Works Cited
Dark Connections

The internet is made up of interconnected pieces of data about its users. Every website has trackers installed in it, mostly belonging to Google or Facebook, that keep tabs on the people using it. This data is neither protected or encrypted, often fully accessible to anyone with the means to access it. Though these companies store our data and use it to sell their products to us, they are in no way responsible for it. This entire system is almost always not implicit and shrouded in the background of its utility. This section aims to connect these dots that exist in the dark underbelly of the internet, that we have a vague idea about, but that are not necessarily clear.
Making these connections can make the online experience feel scary and unsafe, but it already is. Although governments and large corporations are often seen as the problem, the truth is that they are far less interested in you or I than someone who knows us personally and has an agenda that involves us. This section shines a light on the dark patterns that enable your data to be collected and potentially mobilized against your interest.

Digital Forensics

In order to combat the practice of dark data, one can exploit the loopholes in its architecture. But in order to do this, we need to at least comprehend the full extent of the information that is collected about us. It is now possible for us to demand the data that is collected about us, though this option is not directly obvious to most people. Resources like APIs, Google Takeout, and OSINT tools allow us to conduct small-scale investigations with regards to where our data lives and what data exists about us. This section is a collection of attempts by the authors to gain access to and interpret their own data that exists online.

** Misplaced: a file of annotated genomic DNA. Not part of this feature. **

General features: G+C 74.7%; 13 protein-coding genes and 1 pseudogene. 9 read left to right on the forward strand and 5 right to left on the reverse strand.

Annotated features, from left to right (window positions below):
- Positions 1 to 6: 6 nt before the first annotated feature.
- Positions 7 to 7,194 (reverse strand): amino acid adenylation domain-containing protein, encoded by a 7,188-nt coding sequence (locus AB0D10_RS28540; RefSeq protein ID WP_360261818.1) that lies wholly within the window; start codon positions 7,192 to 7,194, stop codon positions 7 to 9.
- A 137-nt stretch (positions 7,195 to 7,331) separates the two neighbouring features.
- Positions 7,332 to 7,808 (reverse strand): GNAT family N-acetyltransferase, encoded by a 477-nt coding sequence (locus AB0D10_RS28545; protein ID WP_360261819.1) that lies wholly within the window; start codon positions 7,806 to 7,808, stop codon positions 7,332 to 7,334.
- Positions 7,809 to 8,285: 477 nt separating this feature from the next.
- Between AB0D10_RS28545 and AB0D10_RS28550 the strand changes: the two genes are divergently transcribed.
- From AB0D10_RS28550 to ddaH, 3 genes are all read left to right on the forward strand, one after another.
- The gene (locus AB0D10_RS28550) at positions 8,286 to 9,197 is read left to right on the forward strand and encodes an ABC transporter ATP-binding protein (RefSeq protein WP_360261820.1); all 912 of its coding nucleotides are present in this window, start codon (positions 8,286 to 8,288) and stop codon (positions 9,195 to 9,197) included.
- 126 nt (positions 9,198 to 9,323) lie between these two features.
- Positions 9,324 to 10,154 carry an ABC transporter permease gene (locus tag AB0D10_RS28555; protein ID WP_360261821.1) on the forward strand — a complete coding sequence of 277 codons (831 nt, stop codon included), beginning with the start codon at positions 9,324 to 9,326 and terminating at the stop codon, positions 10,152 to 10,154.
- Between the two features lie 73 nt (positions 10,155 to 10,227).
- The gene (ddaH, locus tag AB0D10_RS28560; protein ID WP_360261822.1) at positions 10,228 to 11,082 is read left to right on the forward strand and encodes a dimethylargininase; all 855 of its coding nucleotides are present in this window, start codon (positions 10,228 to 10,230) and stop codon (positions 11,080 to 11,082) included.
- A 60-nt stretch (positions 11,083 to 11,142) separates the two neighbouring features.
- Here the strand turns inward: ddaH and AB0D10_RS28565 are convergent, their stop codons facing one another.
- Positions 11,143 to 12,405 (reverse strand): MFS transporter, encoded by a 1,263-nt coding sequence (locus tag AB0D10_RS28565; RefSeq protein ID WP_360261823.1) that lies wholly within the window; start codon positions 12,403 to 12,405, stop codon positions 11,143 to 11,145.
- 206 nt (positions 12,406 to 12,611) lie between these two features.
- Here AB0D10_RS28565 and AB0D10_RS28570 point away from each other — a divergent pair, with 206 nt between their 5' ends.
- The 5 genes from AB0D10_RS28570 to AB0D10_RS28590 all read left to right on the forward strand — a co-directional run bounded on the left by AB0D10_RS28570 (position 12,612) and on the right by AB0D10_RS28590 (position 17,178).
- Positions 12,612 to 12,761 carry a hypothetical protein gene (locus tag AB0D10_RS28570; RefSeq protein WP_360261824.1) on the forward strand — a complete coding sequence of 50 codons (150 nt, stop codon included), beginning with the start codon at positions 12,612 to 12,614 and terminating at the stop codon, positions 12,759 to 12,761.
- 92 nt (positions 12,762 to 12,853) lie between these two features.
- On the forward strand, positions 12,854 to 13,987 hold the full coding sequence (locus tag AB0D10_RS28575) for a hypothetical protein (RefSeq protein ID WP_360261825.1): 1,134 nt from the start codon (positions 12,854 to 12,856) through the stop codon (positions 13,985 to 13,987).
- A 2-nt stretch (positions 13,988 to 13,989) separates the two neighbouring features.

However, awareness of the data does not guarantee its control. Google may give us a copy of the data that exists about us in its servers through its Google Takeout service; but this does not mean that that we now own this data. Google can still use it however it likes, it has not been deleted from their databases. We are being given only an illusion of control and this is intentional. Digital Forensics can only grant us a window into this massive machine, the machinations of which may still continue to be unclear. This section explores these windows and what they teach us both about ourselves and about the technology that we utilize.

Data Futures

What is the future of dark data? People are increasingly aware that information about them is collected online. Governments are making efforts to regulate Big Tech and protect the privacy of citizens. How can we imagine better ways to exist in the system? How can we protect ourselves from its repercussions? This section speculates how dark data is changing as a practice. It discusses ways in which people can take action and re-examine their browsing methods. The ideas discussed here think about how technology can be used to propose solutions to the problem it has created.
It is important to consider that the practice of data collection and exploitation is ongoing. There is no easy way out of these cycles. However, we would like to believe that sparking deliberate thought and action to help you orient yourself in this Wild West landscape can make the process of coming to terms with dark data easier.


This digital edition was compiled from scholarship, research, and creative practice in spring 2021 to fulfill the requirements for PSAM 5752 Dark Data, a course at Parsons School of Design.


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  • Apurv Rayate

Art Directors

  • Nishra Ranpura
  • Pavithra Chandrasekhar

Technology Directors

  • Ege Uz
  • Olivier Brückner